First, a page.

LB acknowledged in its July 11 response that some residents apparently hadn't "noticed" the posted Boil Water Advisories in a timely manner, so they were considering other ways to effectively inform homeowners when a Water Advisory is in effect. They proposed including "posting the Advisory in prominent locations within the Villages and Hotel, and broadcasting the Advisory on Loreto Bay's Television channel."

But apparently those additional measures haven't been implemented, or so say the most recent homeowner postings.

A few questions come to mind about this issue... Why not post those advisories on the official homeowner Web site right under the weather box, as suggested by one homeowner? And why not post them as soon as LB is aware that the water does not meet the minimum requirements? Should we all - as suggested by another homeowner - buy water purification drops for cleaning and soaking fruits and vegetables? Or should we consider a full-scale water purification system for our casa, as proposed by yet another homeowner?

It would be nice to hear an in-depth response from LB on this issue. And we invite homeowners to weigh in on this topic as well!

Thursday, August 14, 2008

Livin' Avenida la Marina!

A 10-day business trip to northern California - beautiful Sonoma and Napa, along with less lovely Oakland - kept me too busy to blog, and then once home a lack of news on the Loreto front kept my fingers quiet for a few days. But then George happened upon a map showing what our street address will be in Loreto Bay.

Our Casa de Nuevos Suenos will be located at 220 Avenida la Marina, on the corner of Paseo Mision de Loreto and Avenida la Marina. The shared courtyard for our Cluster 38 has an even more enchanting name - Pasaje Agua Mansa - or Tame Water Passage in English, named no doubt for the nearby estuary. But we were surprised that Avenida la Marina translates to "reconciled navy," at least according to Yahoo! Babel Fish, which has become our quick Internet resource for basic Spanish to English translations. That translation had us both scratching our heads, so George went to Google and came up with a translation that means "navy avenue." Hmmm. Maybe a Spanish speaker out there can help us with this one! But that minor confusion doesn't alter the fact that learning these names just adds to the excitement we're feeling as work progresses on our casa. That progress is very evident in the photo above sent to us yesterday by Penny. (Thanks again, Penny!)The view shown is from lot 222 looking at the back of our casa 220.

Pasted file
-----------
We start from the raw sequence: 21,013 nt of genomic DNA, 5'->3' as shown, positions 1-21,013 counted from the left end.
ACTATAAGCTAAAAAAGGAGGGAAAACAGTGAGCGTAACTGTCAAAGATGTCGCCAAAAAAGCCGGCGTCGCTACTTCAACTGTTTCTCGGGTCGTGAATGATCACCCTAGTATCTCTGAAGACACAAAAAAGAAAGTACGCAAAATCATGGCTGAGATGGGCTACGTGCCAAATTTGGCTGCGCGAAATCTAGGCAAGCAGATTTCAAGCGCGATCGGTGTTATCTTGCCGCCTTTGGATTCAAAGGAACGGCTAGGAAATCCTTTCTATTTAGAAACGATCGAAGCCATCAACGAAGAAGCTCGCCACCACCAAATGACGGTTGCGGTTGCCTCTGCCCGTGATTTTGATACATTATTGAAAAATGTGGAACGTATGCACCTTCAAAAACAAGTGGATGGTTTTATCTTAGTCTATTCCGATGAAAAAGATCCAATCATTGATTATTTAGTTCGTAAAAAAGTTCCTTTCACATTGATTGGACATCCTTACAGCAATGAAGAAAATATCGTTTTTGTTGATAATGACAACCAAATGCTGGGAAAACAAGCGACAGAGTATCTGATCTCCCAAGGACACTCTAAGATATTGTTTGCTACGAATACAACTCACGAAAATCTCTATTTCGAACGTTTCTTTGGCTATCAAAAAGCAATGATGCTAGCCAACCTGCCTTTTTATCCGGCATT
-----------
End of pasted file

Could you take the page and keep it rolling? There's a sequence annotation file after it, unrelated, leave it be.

Of course, we already knew addresses had been designated, but it was a nice surprise to discover the map indicating our street address on the Stark Silver Creek Web site. To see a map, click on "Agua Viva map" and once there just zoom in to get a better view.

Thursday, July 31, 2008

Fast and furious